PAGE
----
alexa Cutting your nerve changes your brain.


International Journal of Neurorehabilitation

Author(s): Taylor KS, Anastakis DJ, Davis KD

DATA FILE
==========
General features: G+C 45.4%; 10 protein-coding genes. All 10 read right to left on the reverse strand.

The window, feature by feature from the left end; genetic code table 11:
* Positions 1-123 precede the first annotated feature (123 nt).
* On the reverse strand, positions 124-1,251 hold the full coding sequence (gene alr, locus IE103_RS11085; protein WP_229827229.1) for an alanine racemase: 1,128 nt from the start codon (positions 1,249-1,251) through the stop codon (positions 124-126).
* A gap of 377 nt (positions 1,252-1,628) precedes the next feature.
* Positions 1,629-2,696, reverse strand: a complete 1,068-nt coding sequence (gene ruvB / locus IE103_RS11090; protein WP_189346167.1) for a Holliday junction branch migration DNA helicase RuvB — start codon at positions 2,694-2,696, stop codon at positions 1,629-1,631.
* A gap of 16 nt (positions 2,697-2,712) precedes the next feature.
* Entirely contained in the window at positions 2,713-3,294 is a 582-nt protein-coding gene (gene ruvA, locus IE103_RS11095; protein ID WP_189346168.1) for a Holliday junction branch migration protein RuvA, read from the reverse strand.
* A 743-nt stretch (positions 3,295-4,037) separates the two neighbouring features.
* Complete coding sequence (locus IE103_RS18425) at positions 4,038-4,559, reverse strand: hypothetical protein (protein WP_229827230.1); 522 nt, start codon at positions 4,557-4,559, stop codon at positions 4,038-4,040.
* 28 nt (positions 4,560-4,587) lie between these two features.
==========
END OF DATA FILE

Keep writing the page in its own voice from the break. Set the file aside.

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Abstract Following upper limb peripheral nerve transection and surgical repair, some patients regain good sensorimotor function while others do not. Understanding peripheral and central mechanisms that contribute to recovery may facilitate the development of new therapeutic interventions. Plasticity following peripheral nerve transection has been demonstrated throughout the neuroaxis in animal models of nerve injury. However, the brain changes that occur following peripheral nerve transection and surgical repair in humans have not been examined. Furthermore, the extent to which peripheral nerve regeneration influences functional and structural brain changes has not been characterized. Therefore, we asked whether functional changes are accompanied by grey and/or white matter structural changes and whether these changes relate to sensory recovery? To address these key issues we (i) assessed peripheral nerve regeneration; (ii) measured functional magnetic resonance imaging brain activation (blood oxygen level dependent signal; BOLD) in response to a vibrotactile stimulus; (iii) examined grey and white matter structural brain plasticity; and (iv) correlated sensory recovery measures with grey matter changes in peripheral nerve transection and surgical repair patients. Compared to each patient's healthy contralesional nerve, transected nerves have impaired nerve conduction 1.5 years after transection and repair, conducting with decreased amplitude and increased latency. Compared to healthy controls, peripheral nerve transection and surgical repair patients had altered blood oxygen level dependent signal activity in the contralesional primary and secondary somatosensory cortices, and in a set of brain areas known as the 'task positive network'. In addition, grey matter reductions were identified in several brain areas, including the contralesional primary and secondary somatosensory cortices, in the same areas where blood oxygen level dependent signal reductions were identified. Furthermore, grey matter thinning in the post-central gyrus was negatively correlated with measures of sensory recovery (mechanical and vibration detection) demonstrating a clear link between function and structure. Finally, we identified reduced white matter fractional anisotropy in the right insula in a region that also demonstrated reduced grey matter. These results provide insight into brain plasticity and structure-function-behavioural relationships following nerve injury and have important therapeutic implications. This article was published in Brain and referenced in International Journal of Neurorehabilitation

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